Only God Forgives review

Drive director Nicolas Winding Refn again directs Ryan Gosling in Only God Forgives. The results, Ryan writes, are hellishly mesmerising...

“Time to meet the Devil,” a character says near the beginning of director Nicolas Winding Refn’s Only God Forgives. Drenched in blood, shadow and gaudy light, it’s a nightmarish film that refuses to play nicely from the opening scene to the last.

Refn is well known for his personal brand of uncompromising filmmaking, with his most recent films – Bronson, Valhalla Rising, Drive – establishing him as a director with his own sense of rhythm and minimalistic tastes. Only God Forgives continues that tradition, with its long takes, geometric cinematography and unsettling use of sound. But anyone expecting the movie to be a thematic continuation of Drive – and Ryan Gosling again given top billing may hint at that – will probably be surprised and perhaps even horrified by Refn’s latest opus.

Where Drive was an arthouse thriller with a quiet, awkward sort of love story at its core, Only God Forgives is a much nastier, more nihilistic movie. It could be described as a revenge drama, but even that label isn’t really adequate – really, it’s more of a grim, nihilistic fantasy about control and humiliation.

Gosling brings his typical hangdog charisma to his character, Julian, an American boxing gym owner and drug runner located in Bangkok. When his brother and business partner is killed in retaliation for the brutal murder of a prostitute, Julian’s brow beaten into avenging the murder by his manipulative, sociopathic mother, Crystal (Kristin Scott-Thomas). Unfortunately, Julian’s target is the monosyllabic, sword-wielding Lieutenant Chang (Vithaya Pansringarm), whose moral compass is just as maniacally unreliable as the criminals he executes. Retribution follows counter-retribution, and pretty soon, there isn’t a person left without blood on their hands.

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A film that moves fitfully between ominous silence and coiled stillness to frenzied bloodshed, Only God Forgives is directed with Refn’s typical precision. Every shot seems considered, every edit precisely timed. Filmed mostly indoors and at night, the use of intense colour and shadow gives the movie an oppressive, claustrophobic atmosphere, underlined further by Cliff Martinez’s almost industrial, jarring soundtrack. The comforting synth pop of Drive is nowhere to be heard; instead, Refn’s score is a cacophony of church organs, screeches and thuds.

When Only God Forgives was screened at Cannes earlier this year, the audience – restrained as always – booed at the screen. It’s not hard to see why some critics have struggled to warm to the film in the same way they heaped praise on Drive.

Gosling moves through the film with eerie grace and wordless detachment, and it could be said that his character’s little more than an ineffectual cipher. The characters around him are similarly remote, from Pansringarm’s sadistic cop to Julian’s prostitute girlfriend, Mai (Rhatha Phongam). What, then, is Refn trying to say with all this violence, horror and club singing?

The key might lie in Kristin Scott-Thomas’ mother. A raging inferno at the centre of this broiling film, she’s the puppet master, the master manipulator. She’s magnetic in every scene, and utterly terrifying. When Julian tries to explain that his brother died because he’d killed a young woman, the mother simply replies, “Well, I’m sure he had his reasons.”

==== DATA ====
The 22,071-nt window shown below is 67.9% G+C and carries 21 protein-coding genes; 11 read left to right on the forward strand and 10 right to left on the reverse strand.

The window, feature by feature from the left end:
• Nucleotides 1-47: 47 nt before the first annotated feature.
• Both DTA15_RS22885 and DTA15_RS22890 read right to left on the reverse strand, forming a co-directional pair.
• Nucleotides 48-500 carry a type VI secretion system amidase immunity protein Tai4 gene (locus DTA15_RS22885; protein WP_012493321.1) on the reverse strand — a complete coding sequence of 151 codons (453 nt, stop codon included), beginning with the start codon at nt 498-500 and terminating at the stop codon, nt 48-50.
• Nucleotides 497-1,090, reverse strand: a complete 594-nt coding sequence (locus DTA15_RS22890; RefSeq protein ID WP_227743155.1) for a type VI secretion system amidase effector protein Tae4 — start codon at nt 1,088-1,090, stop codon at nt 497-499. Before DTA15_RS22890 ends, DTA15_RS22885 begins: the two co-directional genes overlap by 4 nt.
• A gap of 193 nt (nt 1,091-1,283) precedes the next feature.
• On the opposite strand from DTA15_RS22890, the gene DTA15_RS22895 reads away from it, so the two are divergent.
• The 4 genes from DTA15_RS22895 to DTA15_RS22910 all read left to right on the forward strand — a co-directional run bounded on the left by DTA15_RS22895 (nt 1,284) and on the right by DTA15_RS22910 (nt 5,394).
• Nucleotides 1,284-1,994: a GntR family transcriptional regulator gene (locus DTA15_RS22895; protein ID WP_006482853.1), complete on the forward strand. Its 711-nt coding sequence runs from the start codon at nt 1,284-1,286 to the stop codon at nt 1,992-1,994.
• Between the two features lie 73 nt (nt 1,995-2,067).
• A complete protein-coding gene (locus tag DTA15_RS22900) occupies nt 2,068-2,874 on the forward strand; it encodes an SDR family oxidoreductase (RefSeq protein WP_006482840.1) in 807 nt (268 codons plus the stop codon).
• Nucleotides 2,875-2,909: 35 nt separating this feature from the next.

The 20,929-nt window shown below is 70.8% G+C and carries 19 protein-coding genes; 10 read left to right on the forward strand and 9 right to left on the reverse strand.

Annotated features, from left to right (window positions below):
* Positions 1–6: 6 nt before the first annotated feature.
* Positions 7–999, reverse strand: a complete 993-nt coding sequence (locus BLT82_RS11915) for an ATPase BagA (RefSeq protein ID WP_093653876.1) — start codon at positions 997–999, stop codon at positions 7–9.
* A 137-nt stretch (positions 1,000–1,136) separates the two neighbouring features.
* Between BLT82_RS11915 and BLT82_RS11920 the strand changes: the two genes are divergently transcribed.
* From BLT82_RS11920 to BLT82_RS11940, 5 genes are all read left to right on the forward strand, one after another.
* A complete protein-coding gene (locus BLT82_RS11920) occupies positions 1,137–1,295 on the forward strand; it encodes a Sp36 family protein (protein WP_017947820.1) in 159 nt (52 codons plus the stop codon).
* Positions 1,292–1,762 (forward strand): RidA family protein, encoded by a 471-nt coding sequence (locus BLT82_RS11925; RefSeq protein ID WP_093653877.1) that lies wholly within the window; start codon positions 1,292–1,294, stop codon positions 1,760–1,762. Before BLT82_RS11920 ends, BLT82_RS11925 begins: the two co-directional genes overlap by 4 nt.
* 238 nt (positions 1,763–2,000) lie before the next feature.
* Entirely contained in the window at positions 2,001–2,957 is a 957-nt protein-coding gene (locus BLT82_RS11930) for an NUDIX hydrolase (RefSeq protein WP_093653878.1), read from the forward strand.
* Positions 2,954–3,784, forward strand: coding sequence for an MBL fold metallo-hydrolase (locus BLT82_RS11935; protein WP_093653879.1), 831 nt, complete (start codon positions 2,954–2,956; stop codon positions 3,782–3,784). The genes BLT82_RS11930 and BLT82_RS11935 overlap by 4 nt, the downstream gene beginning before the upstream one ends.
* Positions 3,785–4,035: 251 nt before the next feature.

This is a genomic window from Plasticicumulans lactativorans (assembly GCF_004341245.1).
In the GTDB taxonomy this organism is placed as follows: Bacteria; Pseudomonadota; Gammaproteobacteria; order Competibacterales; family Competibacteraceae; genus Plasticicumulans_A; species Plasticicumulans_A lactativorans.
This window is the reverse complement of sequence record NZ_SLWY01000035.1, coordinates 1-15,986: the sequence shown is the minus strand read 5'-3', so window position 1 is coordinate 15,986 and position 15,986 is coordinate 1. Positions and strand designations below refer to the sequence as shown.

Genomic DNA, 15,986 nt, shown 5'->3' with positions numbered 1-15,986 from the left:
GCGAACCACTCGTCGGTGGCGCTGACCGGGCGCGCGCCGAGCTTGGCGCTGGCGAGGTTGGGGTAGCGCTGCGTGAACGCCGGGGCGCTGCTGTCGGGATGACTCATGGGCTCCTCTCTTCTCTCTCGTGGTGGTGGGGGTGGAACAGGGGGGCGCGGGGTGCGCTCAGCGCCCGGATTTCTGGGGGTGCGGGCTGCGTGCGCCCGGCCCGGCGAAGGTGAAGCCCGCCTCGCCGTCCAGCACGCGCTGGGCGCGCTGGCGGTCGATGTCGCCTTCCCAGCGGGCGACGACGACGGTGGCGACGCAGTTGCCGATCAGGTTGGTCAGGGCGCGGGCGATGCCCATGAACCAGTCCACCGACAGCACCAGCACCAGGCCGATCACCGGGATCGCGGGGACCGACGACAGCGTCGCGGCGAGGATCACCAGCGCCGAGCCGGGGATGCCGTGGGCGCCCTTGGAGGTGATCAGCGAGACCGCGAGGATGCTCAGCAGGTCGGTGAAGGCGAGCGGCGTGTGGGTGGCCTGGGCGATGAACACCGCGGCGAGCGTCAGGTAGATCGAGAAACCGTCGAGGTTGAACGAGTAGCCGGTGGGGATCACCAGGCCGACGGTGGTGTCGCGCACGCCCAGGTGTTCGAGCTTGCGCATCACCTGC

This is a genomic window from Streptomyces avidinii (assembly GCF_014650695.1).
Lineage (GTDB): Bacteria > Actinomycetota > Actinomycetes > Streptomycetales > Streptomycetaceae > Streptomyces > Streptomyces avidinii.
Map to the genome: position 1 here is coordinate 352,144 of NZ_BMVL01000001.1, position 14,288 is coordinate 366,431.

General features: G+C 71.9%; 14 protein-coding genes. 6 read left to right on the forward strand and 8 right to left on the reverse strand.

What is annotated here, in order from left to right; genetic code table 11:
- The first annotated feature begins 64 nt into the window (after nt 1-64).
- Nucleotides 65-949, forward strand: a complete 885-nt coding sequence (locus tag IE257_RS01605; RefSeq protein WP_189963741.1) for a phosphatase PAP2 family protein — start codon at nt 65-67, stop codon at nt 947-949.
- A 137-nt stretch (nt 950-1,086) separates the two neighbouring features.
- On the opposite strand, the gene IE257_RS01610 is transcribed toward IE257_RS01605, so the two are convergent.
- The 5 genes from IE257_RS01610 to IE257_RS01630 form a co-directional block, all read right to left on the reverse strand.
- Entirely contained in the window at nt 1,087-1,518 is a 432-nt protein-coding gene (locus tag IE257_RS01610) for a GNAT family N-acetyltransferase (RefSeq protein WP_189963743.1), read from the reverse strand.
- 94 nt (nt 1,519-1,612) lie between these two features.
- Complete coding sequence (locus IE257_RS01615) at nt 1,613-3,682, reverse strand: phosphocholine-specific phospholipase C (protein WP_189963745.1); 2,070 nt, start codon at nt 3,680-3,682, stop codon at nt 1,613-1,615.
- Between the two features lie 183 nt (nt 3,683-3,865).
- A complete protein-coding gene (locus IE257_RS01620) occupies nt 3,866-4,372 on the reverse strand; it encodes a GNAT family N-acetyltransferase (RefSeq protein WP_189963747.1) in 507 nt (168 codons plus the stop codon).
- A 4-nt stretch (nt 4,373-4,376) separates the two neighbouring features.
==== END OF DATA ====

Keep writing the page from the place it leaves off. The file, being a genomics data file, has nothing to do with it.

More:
Refn depicts a world where all morality and humanity is suspended. Mothers belittle their sons and command them to commit murder. Cops are even more cruel than criminals. The weak exist to be exploited.

The film’s detractors have argued that there’s no point to Only God Forgives – no characterisation, no real drama, only the pornography of violence. But maybe the film’s emptiness is its point: its characters, stripped of humanity, are little more than monsters, lashing out and killing one another in a futile, endless spiral.

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There are parallels, perhaps, with Park Chan-wook’s Vengeance Trilogy here. There’s no catharsis to the killing, only a gloomy, horrible inevitability. When a character glances at a pan full of boiling cooking oil in a Refn film, you know something nasty’s going to happen. If Drive was Refn’s dreamlike fantasy about being a superhero stunt driver in a lonely city, maybe Only God Forgives is his nightmare flipside: a look at human nature at its most corrupt, a kind of neon Hades where Lieutenant Chang dismembers the sinful for all eternity.

As you’ve probably gathered, Only God Forgives is not a cheery night out at the pictures, and deserves to be lumped in with such disparate movies as Hostel, Kill List and Pasolini’s Salo on the list of least appropriate date movies. It’s a difficult film to like, but Only God Forgives is never less than mesmerising, and conjures up fevered sounds and images that are difficult to forget.

Bringing all his stylistic ingenuity to bear on a minimal story, Refn’s created his own unique, personal, exotic vision of hell.

“Time to meet the Devil,” indeed.

Only God Forgives opens on the 2nd August in the UK.

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4 out of 5